Lichens first appeared about 400 million years ago so they have been around for a long time. Some individual species have been around for at least 25 million years and maybe for as long as 70 million years. Obviously, they have figured out the essentials of good living!.
If you have Lichens on your trees it is a good sign.  Minerals in the air such as tiny, dust-like particles of soil are carried by the wind to the surface of Lichens. There, dissolved in rainwater, they are taken up by the lichen and used for growth. Small amounts of airborne minerals, the amounts found in clean air, are beneficial to the Lichens. However, it is possible to get too much of a "good" thing. Large amounts of minerals, such as the amounts found in polluted air, will poison the Lichens and kill them. Whether we live in a city or way out in the country, each of us would like to have the assurance that the air in our own neighborhoods is clean, right?
Wouldn't it be nice if there was a measuring device that was cheap, that can be used anywhere, and that responds to many kinds of airborne pollutants? Lichens, especially those which grow on trees, can provide just such a device. If you are planning on moving into a new area, drive around and look on the trees, especially older trees, you see Lichens, you probably have pretty clean air.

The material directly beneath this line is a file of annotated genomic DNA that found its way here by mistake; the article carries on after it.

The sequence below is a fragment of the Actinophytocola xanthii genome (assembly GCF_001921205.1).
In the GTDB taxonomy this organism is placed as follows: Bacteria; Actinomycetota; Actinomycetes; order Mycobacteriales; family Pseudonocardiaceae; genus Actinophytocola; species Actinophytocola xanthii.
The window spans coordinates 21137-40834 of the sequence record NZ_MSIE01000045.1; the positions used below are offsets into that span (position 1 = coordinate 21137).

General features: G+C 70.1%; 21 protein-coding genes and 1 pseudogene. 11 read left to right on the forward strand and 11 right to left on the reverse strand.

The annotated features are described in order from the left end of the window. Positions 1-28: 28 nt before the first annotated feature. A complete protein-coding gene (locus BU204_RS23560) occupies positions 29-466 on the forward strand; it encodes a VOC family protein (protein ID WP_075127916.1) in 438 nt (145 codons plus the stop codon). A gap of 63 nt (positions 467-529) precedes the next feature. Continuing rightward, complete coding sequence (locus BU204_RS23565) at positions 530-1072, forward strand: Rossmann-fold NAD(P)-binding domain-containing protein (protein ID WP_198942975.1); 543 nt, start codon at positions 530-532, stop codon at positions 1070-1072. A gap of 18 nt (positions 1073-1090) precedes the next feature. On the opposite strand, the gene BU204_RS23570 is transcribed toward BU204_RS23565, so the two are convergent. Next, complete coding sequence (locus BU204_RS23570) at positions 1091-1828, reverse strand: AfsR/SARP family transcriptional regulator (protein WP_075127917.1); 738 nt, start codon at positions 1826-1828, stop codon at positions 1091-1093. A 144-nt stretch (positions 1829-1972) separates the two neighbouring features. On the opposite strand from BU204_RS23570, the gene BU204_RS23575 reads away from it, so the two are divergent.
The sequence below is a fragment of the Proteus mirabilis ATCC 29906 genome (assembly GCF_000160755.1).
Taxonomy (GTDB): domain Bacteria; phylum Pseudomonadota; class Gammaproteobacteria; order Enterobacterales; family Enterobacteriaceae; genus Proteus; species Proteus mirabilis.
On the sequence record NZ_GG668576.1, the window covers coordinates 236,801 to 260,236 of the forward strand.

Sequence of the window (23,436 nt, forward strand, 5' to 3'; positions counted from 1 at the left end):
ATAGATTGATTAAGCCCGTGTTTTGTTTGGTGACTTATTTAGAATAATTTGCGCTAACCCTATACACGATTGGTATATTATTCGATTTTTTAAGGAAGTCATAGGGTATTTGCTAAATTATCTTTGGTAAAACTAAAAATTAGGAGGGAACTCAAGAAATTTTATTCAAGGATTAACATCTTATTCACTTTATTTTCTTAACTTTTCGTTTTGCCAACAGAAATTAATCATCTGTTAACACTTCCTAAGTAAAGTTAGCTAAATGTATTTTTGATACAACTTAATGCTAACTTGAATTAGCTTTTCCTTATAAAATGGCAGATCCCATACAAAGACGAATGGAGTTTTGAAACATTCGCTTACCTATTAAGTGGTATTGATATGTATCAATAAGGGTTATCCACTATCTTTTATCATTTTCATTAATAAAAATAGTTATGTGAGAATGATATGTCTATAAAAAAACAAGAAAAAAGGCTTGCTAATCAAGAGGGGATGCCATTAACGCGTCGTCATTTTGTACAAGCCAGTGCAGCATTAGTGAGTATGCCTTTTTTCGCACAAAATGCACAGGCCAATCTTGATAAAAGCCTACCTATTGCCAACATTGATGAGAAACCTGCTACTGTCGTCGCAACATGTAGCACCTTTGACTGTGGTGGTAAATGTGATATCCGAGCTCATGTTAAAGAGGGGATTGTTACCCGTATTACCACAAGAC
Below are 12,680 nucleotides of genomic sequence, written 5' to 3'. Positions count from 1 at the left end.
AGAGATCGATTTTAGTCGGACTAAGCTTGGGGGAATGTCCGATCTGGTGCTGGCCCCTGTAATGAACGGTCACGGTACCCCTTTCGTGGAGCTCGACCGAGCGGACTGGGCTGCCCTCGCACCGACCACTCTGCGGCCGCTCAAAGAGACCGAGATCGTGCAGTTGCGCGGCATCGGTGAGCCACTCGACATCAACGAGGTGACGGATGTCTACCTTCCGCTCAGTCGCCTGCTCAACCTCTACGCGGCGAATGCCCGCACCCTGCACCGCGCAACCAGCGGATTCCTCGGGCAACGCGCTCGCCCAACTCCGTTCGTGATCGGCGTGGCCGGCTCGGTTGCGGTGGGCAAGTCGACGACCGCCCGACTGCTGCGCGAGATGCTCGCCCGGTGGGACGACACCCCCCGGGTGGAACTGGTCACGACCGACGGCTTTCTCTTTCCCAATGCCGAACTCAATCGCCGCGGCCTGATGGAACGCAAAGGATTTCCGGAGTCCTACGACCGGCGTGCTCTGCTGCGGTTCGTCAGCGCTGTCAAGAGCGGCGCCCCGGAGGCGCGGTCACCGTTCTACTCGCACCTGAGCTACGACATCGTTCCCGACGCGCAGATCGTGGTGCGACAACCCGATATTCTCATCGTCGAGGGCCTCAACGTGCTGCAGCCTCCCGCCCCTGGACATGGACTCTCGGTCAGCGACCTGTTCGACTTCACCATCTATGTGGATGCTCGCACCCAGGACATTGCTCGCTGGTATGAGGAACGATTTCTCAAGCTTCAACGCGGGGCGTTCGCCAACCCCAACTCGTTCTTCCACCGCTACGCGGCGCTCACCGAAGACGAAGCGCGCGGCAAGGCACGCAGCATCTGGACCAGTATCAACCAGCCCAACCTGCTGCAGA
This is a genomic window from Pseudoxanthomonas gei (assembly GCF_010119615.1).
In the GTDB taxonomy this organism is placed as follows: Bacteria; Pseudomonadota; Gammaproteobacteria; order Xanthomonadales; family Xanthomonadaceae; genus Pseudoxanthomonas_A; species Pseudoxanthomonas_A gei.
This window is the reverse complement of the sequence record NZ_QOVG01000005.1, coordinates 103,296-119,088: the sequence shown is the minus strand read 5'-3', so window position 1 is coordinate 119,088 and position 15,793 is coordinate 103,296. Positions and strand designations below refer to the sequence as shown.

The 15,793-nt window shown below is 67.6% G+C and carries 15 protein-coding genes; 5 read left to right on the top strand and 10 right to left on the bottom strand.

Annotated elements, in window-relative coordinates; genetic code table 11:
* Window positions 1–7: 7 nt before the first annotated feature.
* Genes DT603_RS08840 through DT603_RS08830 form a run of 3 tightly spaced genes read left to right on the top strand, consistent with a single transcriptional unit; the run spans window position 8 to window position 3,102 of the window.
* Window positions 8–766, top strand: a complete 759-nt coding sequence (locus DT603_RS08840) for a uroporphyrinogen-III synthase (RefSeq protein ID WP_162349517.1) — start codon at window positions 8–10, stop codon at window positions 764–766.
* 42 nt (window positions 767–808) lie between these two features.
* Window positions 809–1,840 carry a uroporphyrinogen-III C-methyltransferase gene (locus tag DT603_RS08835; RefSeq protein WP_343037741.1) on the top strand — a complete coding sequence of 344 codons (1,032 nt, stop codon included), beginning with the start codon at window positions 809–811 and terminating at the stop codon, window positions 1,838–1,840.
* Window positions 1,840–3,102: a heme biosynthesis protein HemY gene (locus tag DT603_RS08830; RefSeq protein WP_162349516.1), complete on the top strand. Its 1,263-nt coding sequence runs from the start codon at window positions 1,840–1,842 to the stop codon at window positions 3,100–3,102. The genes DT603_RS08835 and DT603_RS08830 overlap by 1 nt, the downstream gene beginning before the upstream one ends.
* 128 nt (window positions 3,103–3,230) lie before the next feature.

I highly don't recommend trying it, but Lichens are eaten by many different cultures across the world.
In Japan, one species, Umbilicaria esculenta, is considered a delicacy where it is eaten as a soup or in salads. In the Northern Tundra, Reindeer and Caribou eat loads of Lichens. Lichens can make up half the food these animals will consume during the Winter. They are dug up from below the snow by the hungry animals. Eskimos harvest and store these Lichens as part of the Winter feed for their animals. Very few lichens are actually poisonous, but those high in vulpinic acid or usnic acid are toxic. Most poisonous Lichens are yellow. I would consider these like mushrooms, unless you know exactly what you are doing, don't eat them!
There are also other uses, both current and in years past, that are rather interesting.
Extracts from many species were used to treat wounds in Russia in the mid-twentieth century.